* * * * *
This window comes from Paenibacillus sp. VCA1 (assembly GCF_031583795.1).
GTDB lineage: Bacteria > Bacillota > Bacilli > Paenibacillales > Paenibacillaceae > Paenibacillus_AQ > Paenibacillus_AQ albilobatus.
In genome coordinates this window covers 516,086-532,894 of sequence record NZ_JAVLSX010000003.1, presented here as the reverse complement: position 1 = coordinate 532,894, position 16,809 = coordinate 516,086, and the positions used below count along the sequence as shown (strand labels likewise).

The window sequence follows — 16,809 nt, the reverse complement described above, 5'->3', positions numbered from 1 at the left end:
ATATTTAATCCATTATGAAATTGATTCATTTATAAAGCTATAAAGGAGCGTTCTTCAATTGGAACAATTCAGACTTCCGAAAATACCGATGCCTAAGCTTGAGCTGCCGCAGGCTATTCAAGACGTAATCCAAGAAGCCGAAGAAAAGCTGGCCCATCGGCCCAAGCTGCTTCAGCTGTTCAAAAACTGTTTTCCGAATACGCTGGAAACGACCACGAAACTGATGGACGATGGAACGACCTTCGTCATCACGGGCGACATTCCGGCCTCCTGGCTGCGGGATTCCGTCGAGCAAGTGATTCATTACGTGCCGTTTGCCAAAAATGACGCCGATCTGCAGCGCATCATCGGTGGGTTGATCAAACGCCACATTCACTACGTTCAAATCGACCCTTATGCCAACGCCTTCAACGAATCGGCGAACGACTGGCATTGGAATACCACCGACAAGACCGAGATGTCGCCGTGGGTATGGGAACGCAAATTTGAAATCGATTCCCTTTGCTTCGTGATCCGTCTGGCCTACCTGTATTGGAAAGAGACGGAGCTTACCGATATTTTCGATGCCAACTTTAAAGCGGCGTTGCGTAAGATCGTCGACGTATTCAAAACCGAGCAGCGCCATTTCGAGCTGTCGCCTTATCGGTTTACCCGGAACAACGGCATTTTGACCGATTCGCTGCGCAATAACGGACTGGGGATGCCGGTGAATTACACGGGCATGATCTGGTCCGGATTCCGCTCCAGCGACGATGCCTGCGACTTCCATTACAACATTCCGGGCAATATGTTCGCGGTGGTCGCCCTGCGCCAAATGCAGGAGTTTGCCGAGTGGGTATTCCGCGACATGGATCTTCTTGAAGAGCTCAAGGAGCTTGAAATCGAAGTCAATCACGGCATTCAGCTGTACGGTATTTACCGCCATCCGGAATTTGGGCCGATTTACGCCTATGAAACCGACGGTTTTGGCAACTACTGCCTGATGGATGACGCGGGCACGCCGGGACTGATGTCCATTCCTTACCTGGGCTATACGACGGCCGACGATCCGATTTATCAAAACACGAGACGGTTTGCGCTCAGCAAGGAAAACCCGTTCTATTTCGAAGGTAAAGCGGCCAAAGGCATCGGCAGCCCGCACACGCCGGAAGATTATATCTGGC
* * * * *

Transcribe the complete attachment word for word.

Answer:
This window comes from Paenibacillus sp. VCA1 (assembly GCF_031583795.1).
GTDB lineage: Bacteria > Bacillota > Bacilli > Paenibacillales > Paenibacillaceae > Paenibacillus_AQ > Paenibacillus_AQ albilobatus.
In genome coordinates this window covers 516,086-532,894 of sequence record NZ_JAVLSX010000003.1, presented here as the reverse complement: position 1 = coordinate 532,894, position 16,809 = coordinate 516,086, and the positions used below count along the sequence as shown (strand labels likewise).

The window sequence follows — 16,809 nt, the reverse complement described above, 5'->3', positions numbered from 1 at the left end:
ATATTTAATCCATTATGAAATTGATTCATTTATAAAGCTATAAAGGAGCGTTCTTCAATTGGAACAATTCAGACTTCCGAAAATACCGATGCCTAAGCTTGAGCTGCCGCAGGCTATTCAAGACGTAATCCAAGAAGCCGAAGAAAAGCTGGCCCATCGGCCCAAGCTGCTTCAGCTGTTCAAAAACTGTTTTCCGAATACGCTGGAAACGACCACGAAACTGATGGACGATGGAACGACCTTCGTCATCACGGGCGACATTCCGGCCTCCTGGCTGCGGGATTCCGTCGAGCAAGTGATTCATTACGTGCCGTTTGCCAAAAATGACGCCGATCTGCAGCGCATCATCGGTGGGTTGATCAAACGCCACATTCACTACGTTCAAATCGACCCTTATGCCAACGCCTTCAACGAATCGGCGAACGACTGGCATTGGAATACCACCGACAAGACCGAGATGTCGCCGTGGGTATGGGAACGCAAATTTGAAATCGATTCCCTTTGCTTCGTGATCCGTCTGGCCTACCTGTATTGGAAAGAGACGGAGCTTACCGATATTTTCGATGCCAACTTTAAAGCGGCGTTGCGTAAGATCGTCGACGTATTCAAAACCGAGCAGCGCCATTTCGAGCTGTCGCCTTATCGGTTTACCCGGAACAACGGCATTTTGACCGATTCGCTGCGCAATAACGGACTGGGGATGCCGGTGAATTACACGGGCATGATCTGGTCCGGATTCCGCTCCAGCGACGATGCCTGCGACTTCCATTACAACATTCCGGGCAATATGTTCGCGGTGGTCGCCCTGCGCCAAATGCAGGAGTTTGCCGAGTGGGTATTCCGCGACATGGATCTTCTTGAAGAGCTCAAGGAGCTTGAAATCGAAGTCAATCACGGCATTCAGCTGTACGGTATTTACCGCCATCCGGAATTTGGGCCGATTTACGCCTATGAAACCGACGGTTTTGGCAACTACTGCCTGATGGATGACGCGGGCACGCCGGGACTGATGTCCATTCCTTACCTGGGCTATACGACGGCCGACGATCCGATTTATCAAAACACGAGACGGTTTGCGCTCAGCAAGGAAAACCCGTTCTATTTCGAAGGTAAAGCGGCCAAAGGCATCGGCAGCCCGCACACGCCGGAAGATTATATCTGGC